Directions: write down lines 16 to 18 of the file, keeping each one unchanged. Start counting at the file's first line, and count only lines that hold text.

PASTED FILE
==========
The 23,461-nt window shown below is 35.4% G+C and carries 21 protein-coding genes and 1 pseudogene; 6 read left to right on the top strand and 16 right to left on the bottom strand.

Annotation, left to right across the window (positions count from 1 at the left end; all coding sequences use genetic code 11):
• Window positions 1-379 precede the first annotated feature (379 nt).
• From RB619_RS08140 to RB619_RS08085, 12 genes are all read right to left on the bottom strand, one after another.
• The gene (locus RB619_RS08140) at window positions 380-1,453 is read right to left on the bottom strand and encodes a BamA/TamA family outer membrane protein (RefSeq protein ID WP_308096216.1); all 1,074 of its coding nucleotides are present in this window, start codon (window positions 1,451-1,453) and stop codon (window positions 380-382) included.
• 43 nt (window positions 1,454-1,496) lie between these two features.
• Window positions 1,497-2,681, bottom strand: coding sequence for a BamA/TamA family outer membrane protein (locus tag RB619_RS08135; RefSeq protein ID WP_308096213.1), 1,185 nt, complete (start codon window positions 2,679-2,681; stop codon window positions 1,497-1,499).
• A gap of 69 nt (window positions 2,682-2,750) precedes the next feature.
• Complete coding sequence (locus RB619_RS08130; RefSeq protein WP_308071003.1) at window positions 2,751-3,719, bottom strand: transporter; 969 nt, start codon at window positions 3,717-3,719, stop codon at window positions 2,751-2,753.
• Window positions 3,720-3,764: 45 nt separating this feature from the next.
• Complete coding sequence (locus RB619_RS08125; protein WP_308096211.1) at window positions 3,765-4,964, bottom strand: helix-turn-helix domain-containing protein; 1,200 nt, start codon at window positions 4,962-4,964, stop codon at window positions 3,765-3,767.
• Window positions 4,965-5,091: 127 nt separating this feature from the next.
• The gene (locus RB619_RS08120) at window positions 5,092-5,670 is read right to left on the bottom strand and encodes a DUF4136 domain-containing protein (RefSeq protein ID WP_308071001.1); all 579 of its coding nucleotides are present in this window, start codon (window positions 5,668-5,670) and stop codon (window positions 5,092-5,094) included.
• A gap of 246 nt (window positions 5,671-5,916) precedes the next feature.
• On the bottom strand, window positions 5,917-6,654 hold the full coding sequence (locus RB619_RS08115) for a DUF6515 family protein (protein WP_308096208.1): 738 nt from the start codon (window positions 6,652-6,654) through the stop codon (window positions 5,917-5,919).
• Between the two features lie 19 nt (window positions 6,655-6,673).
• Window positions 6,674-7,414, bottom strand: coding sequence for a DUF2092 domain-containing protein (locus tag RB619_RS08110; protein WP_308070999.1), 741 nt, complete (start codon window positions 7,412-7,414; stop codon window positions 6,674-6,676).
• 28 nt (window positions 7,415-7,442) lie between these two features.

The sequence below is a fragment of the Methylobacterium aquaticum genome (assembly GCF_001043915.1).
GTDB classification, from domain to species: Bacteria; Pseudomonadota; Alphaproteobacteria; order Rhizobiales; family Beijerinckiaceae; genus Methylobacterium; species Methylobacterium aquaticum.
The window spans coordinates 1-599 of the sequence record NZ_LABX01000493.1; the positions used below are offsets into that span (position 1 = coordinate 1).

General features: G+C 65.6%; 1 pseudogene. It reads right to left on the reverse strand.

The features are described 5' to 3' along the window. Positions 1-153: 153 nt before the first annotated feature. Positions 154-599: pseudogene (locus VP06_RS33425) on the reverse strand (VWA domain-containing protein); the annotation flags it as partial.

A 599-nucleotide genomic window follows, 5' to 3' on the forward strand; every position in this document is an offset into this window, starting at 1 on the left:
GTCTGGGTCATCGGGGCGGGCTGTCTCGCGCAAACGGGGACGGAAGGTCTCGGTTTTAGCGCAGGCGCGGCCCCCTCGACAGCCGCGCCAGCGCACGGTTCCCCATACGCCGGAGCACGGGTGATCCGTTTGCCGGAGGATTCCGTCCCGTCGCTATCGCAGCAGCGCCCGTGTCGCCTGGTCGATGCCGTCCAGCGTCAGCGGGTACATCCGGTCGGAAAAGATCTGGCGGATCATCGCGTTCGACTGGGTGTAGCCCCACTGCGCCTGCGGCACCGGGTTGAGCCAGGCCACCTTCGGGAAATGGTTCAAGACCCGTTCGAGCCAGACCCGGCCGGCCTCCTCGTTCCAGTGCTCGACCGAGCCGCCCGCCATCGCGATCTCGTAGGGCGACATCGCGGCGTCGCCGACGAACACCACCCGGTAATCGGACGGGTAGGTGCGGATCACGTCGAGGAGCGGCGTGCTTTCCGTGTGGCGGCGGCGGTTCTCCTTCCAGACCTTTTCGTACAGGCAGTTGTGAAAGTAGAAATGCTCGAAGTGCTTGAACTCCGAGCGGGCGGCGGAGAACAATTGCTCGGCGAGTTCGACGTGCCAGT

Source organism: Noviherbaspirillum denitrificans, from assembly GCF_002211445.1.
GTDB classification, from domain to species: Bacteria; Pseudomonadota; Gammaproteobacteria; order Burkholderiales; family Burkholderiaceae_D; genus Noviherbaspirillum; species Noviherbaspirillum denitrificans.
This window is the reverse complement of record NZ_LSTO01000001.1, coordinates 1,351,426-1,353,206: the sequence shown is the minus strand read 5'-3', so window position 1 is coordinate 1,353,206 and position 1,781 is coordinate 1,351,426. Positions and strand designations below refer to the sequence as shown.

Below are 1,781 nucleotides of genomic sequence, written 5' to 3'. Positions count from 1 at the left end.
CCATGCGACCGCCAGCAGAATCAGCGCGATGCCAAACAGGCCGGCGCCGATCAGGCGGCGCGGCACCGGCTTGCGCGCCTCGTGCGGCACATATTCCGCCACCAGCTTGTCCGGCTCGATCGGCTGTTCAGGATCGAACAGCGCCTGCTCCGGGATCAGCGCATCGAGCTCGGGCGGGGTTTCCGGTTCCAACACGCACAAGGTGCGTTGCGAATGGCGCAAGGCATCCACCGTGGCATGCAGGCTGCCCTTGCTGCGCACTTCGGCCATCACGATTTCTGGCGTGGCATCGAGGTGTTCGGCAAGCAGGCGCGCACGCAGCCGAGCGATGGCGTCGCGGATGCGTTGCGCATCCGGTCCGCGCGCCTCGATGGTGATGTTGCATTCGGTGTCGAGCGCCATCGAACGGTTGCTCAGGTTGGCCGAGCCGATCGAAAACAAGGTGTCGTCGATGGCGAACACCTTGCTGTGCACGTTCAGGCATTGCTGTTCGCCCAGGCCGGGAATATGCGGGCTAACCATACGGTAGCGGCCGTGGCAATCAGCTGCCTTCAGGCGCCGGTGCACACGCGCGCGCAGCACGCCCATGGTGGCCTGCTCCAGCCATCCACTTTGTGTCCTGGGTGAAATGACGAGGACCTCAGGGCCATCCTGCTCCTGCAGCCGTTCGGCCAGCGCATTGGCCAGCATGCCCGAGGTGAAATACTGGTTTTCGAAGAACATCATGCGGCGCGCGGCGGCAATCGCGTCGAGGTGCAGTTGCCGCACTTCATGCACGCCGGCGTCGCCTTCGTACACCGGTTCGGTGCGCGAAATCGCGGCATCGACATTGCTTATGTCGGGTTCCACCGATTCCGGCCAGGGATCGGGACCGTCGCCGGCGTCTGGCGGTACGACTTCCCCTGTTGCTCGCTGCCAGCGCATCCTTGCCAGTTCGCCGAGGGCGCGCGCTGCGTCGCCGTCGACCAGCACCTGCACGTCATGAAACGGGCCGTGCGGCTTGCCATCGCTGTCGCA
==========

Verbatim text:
• Between the two features lie 19 nt (window positions 6,655-6,673).
• Window positions 6,674-7,414, bottom strand: coding sequence for a DUF2092 domain-containing protein (locus tag RB619_RS08110; protein WP_308070999.1), 741 nt, complete (start codon window positions 7,412-7,414; stop codon window positions 6,674-6,676).
• 28 nt (window positions 7,415-7,442) lie between these two features.